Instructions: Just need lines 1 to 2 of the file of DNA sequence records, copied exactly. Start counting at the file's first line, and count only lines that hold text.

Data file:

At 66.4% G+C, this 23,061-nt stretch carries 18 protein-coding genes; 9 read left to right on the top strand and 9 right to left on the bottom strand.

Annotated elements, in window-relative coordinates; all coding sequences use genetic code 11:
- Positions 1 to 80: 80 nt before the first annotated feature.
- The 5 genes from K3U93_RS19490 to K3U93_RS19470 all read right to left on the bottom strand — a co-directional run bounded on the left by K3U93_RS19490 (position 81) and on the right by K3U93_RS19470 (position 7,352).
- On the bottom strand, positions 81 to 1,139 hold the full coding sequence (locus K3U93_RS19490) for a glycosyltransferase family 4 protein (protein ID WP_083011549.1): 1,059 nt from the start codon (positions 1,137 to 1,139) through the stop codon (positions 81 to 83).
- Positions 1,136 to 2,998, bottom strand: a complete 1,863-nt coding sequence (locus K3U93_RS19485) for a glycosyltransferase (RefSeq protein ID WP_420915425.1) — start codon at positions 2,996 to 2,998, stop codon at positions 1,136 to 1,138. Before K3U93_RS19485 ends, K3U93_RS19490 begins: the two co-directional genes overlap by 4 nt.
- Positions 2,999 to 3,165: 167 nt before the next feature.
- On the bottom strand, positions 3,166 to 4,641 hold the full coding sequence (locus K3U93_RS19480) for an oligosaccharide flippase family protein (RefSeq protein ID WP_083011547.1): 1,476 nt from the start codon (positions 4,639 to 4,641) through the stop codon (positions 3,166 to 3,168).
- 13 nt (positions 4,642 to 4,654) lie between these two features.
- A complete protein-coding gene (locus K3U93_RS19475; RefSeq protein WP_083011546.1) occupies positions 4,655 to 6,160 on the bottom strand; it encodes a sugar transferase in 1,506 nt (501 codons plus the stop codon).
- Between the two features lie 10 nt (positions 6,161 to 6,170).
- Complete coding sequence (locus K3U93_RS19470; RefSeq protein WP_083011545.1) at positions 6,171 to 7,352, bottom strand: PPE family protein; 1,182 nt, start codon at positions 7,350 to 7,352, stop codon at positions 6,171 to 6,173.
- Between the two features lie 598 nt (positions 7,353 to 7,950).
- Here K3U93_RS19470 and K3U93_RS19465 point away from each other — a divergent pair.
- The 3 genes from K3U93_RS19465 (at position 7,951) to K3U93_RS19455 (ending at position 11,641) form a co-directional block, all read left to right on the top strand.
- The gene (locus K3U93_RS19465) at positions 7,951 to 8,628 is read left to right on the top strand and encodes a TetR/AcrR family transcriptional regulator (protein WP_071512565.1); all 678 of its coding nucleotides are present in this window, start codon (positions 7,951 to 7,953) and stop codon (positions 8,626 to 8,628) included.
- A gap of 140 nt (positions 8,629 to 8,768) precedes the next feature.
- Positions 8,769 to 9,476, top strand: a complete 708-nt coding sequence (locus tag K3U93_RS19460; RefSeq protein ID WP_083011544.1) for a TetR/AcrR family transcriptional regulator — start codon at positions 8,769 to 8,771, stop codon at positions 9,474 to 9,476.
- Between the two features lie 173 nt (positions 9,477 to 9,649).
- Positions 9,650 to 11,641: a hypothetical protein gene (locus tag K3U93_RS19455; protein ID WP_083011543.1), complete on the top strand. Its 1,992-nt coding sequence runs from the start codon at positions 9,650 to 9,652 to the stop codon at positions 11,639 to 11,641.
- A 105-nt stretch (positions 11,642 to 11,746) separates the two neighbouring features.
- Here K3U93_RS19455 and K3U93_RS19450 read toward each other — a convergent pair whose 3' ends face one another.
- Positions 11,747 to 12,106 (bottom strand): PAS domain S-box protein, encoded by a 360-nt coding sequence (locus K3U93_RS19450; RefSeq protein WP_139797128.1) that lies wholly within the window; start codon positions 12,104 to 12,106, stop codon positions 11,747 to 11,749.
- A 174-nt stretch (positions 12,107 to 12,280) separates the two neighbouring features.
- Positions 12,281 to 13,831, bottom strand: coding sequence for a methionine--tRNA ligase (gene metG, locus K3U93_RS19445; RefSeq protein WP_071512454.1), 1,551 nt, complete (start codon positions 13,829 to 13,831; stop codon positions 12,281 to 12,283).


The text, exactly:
At 66.4% G+C, this 23,061-nt stretch carries 18 protein-coding genes; 9 read left to right on the top strand and 9 right to left on the bottom strand.

Annotated elements, in window-relative coordinates; all coding sequences use genetic code 11: